For the second time this month, Venezuela has been hit by a massive power outage, forcing students and workers to stay home Tuesday.
The outage struck as Venezuelans were still reeling from the last one, which left many of them without access to uncontaminated running water or other basic necessities. The latest blackout affected 21 of the country’s 23 states.
As he did with the first outage, President Nicolas Maduro attributed the outage to sabotage by his opponents, including the U.S. government.
“A macabre, perverse plan constructed in Washington and executed with factions of the extreme Venezuelan right,” Vice President Delcy Rodriguez declared on state television, describing it as an “electromagnetic” assault.
A man stands outside his home during a power outage in Caracas, Venezuela, Monday, March 25, 2019. A new power outage spread across much of Venezuela on Monday, knocking communications offline and stirring fears of a repeat of the chaos almost two weeks ago during the nation’s largest-ever blackout.
A man stands outside his home during a power outage in Caracas, Venezuela, Monday, March 25, 2019. A new power outage spread across much of Venezuela on Monday, knocking communications offline and stirring fears of a repeat of the chaos almost two weeks ago during the nation’s largest-ever blackout. (AP)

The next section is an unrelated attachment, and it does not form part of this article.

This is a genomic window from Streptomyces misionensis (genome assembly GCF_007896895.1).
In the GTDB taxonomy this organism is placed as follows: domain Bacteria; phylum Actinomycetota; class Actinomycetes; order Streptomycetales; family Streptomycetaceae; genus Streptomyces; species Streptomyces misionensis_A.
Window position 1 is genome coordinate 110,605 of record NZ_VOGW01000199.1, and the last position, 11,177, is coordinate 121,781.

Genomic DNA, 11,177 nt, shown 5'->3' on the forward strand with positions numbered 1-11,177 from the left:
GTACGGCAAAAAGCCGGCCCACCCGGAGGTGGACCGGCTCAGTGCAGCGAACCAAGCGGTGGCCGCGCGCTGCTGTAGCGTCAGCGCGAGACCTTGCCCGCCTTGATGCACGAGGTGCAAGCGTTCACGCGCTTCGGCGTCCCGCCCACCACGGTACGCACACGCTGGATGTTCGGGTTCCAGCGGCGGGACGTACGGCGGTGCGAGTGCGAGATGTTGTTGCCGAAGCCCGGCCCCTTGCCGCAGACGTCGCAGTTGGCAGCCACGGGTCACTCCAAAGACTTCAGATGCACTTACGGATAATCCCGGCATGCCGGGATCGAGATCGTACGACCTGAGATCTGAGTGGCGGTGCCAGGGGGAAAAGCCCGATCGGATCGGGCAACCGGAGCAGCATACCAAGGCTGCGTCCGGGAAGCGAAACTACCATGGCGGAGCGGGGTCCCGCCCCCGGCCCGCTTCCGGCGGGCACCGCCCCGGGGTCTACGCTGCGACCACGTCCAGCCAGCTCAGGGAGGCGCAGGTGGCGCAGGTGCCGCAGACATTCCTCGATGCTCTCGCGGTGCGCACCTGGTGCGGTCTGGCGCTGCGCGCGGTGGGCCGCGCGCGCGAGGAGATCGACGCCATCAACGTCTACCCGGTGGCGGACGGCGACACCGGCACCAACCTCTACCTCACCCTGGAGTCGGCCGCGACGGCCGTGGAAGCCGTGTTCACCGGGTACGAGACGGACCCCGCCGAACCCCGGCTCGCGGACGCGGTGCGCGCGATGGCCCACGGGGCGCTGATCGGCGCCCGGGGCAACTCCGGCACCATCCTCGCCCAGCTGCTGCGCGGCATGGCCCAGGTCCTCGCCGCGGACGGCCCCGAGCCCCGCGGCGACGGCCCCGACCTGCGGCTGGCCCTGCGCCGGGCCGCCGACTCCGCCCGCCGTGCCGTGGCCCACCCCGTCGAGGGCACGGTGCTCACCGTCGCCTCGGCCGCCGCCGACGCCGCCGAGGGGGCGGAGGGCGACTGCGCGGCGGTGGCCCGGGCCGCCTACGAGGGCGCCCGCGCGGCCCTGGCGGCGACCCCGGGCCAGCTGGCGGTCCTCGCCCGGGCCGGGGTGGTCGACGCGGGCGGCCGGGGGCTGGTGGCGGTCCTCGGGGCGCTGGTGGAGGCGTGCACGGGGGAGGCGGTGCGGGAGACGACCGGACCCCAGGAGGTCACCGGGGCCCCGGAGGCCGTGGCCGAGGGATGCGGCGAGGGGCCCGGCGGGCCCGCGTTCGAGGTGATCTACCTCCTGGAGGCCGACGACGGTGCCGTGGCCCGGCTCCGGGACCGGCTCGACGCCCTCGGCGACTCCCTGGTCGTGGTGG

Officials said the “attack” had been controlled, but their assurances, similar to ones the last time around, did little to calm the anger of residents in Caracas who filled traffic-clogged streets as they walked home after subway service in the capital was suspended. Their patience grew increasingly thin when a second outage struck late into the night, leaving neighborhoods pitch black.
On social media, Venezuelans reported outages in Caracas and much of western Venezuela. Some said residents were banging pots and pans in the darkness in a sign of the nation’s mounting tensions. The latest outages come as President Nicolas Maduro tries to keep his grip on power amid a revived opposition movement and punishing economic sanctions from the United States.
Twenty-seven-year-old restaurant manager Lilian Hernandez said she was bracing for the worst.
“We Venezuelans suffer all kinds of problems,” said Hernandez, who had just recently managed to restock food that spoiled during the previous outage.